What Makes Data Information

To paraphrase Peter Drucker, a database is not information, but the raw material from which information can be drawn. He says that to become information, data must be organized for a task, directed toward specific performance and applied to a decision. Let’s look at each of these criteria in greater detail.

Organized for a Task

If you want the opposite of this definition, look up “spurious correlations” websites where you can compare the rate of specific causes of death to economic statistics, environmental variables and other unrelated categories. One of the lessons one learns from this site is that correlation not only means there is no causation, but sometimes you can get an amazingly high R-squared for trends that have nothing to do with each other at all. And while you can generate charts and graphs from these variables, the databases aren’t organized so you can compared all types of unusual ways someone can die, as an epidemiologist or Darwin Awards committee member would find useful.
In the real world, we organize the collection of data so that it is more readily turned into useful information. Time sheets, for example, include the person’s name, employee number, charge numbers and time worked for each task. The data is organized in a way that it can be correlated and combined for specific goals like timekeeping, paycheck generation and activity based costing.

Directed for a Task

You can collect data on how the plants in your yard grow, the number of blue cars you see on a road trip or the number of times someone says a particular word in a speech. However, data only becomes information when it is directed toward a particular task.
You collect information on time worked, charge numbers and employee identifiers and compare it to Human Resources data on pay rates and income tax brackets to generate paychecks that are correct.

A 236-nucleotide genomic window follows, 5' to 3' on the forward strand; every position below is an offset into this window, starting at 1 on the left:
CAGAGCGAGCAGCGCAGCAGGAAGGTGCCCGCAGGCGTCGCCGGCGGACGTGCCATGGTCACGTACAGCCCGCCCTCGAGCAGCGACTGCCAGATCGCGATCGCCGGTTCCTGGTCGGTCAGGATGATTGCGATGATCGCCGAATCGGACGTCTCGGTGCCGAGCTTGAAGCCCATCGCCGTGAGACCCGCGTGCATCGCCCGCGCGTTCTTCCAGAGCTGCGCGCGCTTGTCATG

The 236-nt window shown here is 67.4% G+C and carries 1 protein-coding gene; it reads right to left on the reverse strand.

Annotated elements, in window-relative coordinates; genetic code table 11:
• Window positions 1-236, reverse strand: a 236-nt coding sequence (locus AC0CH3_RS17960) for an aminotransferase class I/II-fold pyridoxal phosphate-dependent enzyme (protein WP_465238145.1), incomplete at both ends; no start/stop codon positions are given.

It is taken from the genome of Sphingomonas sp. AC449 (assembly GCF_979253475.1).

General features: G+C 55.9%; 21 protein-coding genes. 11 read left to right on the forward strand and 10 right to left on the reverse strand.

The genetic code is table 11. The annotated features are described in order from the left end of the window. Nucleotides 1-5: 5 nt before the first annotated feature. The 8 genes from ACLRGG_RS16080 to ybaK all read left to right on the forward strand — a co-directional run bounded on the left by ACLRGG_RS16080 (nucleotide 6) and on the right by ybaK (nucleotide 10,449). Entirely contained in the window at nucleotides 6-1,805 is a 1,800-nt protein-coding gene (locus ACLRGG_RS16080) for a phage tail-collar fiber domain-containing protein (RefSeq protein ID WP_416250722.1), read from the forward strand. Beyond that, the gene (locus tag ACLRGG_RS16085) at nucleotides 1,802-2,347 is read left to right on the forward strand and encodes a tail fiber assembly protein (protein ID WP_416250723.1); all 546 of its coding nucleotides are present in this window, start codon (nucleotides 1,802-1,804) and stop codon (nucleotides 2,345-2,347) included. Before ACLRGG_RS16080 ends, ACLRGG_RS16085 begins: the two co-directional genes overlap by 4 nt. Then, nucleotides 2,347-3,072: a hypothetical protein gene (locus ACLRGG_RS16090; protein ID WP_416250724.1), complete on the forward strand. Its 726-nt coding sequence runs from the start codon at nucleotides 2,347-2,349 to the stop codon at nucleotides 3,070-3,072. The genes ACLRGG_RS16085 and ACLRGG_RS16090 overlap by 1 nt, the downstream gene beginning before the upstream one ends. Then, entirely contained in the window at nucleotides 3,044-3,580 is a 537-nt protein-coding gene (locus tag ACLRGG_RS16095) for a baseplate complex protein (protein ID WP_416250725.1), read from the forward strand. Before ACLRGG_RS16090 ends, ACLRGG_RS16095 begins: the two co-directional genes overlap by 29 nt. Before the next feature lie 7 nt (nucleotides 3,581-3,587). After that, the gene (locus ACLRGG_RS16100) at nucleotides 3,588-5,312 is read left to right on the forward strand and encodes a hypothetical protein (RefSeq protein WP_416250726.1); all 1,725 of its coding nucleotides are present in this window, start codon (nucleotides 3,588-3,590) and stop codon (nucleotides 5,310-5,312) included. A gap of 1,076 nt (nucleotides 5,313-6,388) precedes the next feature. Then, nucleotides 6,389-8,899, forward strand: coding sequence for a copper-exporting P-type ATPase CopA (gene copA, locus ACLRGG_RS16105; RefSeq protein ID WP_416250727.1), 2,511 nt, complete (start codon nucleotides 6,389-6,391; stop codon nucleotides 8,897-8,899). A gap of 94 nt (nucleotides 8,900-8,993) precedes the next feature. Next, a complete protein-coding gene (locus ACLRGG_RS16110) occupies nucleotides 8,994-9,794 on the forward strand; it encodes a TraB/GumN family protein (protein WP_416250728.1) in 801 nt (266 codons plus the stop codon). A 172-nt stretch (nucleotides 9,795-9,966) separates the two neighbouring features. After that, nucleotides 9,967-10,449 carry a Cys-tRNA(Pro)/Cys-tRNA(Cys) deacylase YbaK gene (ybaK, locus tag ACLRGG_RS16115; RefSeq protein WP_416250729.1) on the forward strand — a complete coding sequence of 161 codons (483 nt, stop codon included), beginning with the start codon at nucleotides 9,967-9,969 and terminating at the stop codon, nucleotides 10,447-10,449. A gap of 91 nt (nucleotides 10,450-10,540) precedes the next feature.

Part defect data like part number, location and type of defect, and sometimes information like the conditions in which the defect occurred are collected with the intent of tracking or improving product quality.
Information such as the item ordered, amount paid and from whom are collected so that the company can track expenses.
On a simpler scale, part databases track the dimensions and other specifications of a part, often along with the suppliers who provide the product to the company and the material specifications, so that people can figure out what they have and where it can be used.

Applied to a Decision

The reason to collect data is to aid in making a decision. Tracking time card data and production information leads to decisions on reassigning personnel to eliminate overtime and increase production in understaffed areas. Tracking part defects ideally leads to identification of the root causes of those defects and their elimination. Recording information on purchases and the costs involved should result in better planning of purchases so that the company never runs short and lot size is optimized to minimize cost per item. Tracking purchases and costs of all types allows you to set a realistic budget for next year and identify areas where spending might be trimmed or constrained so the company doesn’t end up consuming its profit margin.

Takeaways from Drucker’s Definition of Information

If someone says, “Let’s track X!”, immediately ask how that data affects existing decisions or what decision they intend to make based on the information. Data collected for no reason is a type of waste.
Extra rows on the spreadsheet and tables in the database turn the analysis into a far more complicated case of the extra info in the math word problem. And collecting data in the hope that it will be useful will certainly waste people’s time when they try to figure out how these variables affect other variables when trying to make a decision.
Design your data collection to make it as easy as possible to collect only the information you need and include all necessary data to become data.
Know what information you are gathering and why so that you can tailor your reports to only include the information you need to make the decision. This will speed up decision making and prevent information overload.